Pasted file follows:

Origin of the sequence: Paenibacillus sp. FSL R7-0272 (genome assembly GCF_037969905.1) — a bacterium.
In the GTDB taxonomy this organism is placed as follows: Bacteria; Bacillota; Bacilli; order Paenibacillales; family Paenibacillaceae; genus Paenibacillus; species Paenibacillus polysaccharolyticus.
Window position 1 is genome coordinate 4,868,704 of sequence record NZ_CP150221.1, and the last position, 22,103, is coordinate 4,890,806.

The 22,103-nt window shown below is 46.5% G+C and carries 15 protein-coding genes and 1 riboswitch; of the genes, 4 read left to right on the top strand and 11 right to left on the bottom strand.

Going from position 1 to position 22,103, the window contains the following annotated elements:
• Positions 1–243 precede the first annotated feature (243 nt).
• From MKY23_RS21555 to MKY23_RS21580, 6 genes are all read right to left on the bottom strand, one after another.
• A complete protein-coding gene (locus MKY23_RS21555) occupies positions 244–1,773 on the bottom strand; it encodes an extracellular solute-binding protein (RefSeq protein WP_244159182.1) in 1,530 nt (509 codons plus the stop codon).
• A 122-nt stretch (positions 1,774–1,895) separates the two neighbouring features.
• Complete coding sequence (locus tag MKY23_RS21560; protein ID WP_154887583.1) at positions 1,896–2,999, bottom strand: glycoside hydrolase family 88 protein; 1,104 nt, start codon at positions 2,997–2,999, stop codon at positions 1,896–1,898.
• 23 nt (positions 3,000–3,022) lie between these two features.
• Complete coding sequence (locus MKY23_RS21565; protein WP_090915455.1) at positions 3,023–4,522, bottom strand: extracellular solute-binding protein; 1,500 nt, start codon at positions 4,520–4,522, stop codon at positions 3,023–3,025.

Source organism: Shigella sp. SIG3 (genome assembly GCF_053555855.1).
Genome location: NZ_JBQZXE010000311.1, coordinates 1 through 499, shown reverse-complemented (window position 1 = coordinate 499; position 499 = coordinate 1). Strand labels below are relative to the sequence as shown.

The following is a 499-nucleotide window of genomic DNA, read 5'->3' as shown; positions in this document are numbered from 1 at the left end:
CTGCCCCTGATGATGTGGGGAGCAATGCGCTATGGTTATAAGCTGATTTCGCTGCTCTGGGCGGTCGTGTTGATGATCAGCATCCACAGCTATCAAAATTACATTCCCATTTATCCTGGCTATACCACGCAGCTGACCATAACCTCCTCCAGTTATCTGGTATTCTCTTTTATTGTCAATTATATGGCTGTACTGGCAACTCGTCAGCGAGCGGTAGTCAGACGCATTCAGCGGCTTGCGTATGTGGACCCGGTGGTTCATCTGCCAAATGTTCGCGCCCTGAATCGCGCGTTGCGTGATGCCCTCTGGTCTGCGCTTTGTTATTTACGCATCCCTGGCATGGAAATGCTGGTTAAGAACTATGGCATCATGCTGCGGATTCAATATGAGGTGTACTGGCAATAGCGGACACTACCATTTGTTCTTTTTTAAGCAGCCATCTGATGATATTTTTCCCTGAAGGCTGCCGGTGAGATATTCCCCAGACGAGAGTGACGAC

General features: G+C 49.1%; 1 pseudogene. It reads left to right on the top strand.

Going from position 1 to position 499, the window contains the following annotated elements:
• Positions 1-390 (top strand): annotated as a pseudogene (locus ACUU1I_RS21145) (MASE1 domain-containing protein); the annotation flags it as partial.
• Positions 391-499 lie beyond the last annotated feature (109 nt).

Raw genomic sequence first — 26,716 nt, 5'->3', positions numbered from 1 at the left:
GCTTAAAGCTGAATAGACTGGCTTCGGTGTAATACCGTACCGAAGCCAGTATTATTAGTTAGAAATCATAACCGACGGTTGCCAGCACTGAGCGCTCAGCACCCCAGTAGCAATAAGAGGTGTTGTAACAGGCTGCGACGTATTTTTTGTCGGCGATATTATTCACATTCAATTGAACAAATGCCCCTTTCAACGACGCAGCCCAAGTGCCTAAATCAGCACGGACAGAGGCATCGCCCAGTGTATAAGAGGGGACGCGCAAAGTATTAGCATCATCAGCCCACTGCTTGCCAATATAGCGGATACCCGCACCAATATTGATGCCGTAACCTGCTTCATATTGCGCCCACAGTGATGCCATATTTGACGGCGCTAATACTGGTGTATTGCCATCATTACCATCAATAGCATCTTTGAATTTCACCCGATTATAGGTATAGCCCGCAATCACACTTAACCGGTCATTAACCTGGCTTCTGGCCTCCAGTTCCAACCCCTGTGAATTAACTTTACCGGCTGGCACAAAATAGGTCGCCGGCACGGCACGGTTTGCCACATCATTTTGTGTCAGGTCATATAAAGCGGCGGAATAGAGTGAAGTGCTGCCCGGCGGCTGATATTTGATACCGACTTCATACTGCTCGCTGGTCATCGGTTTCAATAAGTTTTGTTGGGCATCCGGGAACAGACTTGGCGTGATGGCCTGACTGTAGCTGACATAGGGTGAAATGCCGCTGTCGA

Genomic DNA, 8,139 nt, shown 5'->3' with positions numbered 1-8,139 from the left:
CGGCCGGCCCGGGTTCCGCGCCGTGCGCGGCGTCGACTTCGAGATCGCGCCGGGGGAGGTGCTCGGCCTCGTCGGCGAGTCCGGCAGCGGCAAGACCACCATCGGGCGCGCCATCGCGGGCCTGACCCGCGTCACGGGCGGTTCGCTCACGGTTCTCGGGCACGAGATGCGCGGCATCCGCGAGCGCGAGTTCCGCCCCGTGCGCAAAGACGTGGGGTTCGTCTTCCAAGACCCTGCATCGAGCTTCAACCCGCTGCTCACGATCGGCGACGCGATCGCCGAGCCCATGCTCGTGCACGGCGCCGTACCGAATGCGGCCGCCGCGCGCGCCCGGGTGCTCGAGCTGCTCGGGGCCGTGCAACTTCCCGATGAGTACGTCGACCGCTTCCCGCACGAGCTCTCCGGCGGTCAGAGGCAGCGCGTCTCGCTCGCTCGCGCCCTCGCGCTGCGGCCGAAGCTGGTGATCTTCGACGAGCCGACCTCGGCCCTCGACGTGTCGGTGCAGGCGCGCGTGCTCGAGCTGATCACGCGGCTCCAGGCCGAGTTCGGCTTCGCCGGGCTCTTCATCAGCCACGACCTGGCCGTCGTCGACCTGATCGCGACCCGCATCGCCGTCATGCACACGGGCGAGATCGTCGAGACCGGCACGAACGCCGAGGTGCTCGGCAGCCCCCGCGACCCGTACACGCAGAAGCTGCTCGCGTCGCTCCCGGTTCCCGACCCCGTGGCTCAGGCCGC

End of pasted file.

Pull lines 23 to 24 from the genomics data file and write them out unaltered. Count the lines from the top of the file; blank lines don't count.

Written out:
Genomic DNA, 8,139 nt, shown 5'->3' with positions numbered 1-8,139 from the left:
CGGCCGGCCCGGGTTCCGCGCCGTGCGCGGCGTCGACTTCGAGATCGCGCCGGGGGAGGTGCTCGGCCTCGTCGGCGAGTCCGGCAGCGGCAAGACCACCATCGGGCGCGCCATCGCGGGCCTGACCCGCGTCACGGGCGGTTCGCTCACGGTTCTCGGGCACGAGATGCGCGGCATCCGCGAGCGCGAGTTCCGCCCCGTGCGCAAAGACGTGGGGTTCGTCTTCCAAGACCCTGCATCGAGCTTCAACCCGCTGCTCACGATCGGCGACGCGATCGCCGAGCCCATGCTCGTGCACGGCGCCGTACCGAATGCGGCCGCCGCGCGCGCCCGGGTGCTCGAGCTGCTCGGGGCCGTGCAACTTCCCGATGAGTACGTCGACCGCTTCCCGCACGAGCTCTCCGGCGGTCAGAGGCAGCGCGTCTCGCTCGCTCGCGCCCTCGCGCTGCGGCCGAAGCTGGTGATCTTCGACGAGCCGACCTCGGCCCTCGACGTGTCGGTGCAGGCGCGCGTGCTCGAGCTGATCACGCGGCTCCAGGCCGAGTTCGGCTTCGCCGGGCTCTTCATCAGCCACGACCTGGCCGTCGTCGACCTGATCGCGACCCGCATCGCCGTCATGCACACGGGCGAGATCGTCGAGACCGGCACGAACGCCGAGGTGCTCGGCAGCCCCCGCGACCCGTACACGCAGAAGCTGCTCGCGTCGCTCCCGGTTCCCGACCCCGTGGCTCAGGCCGC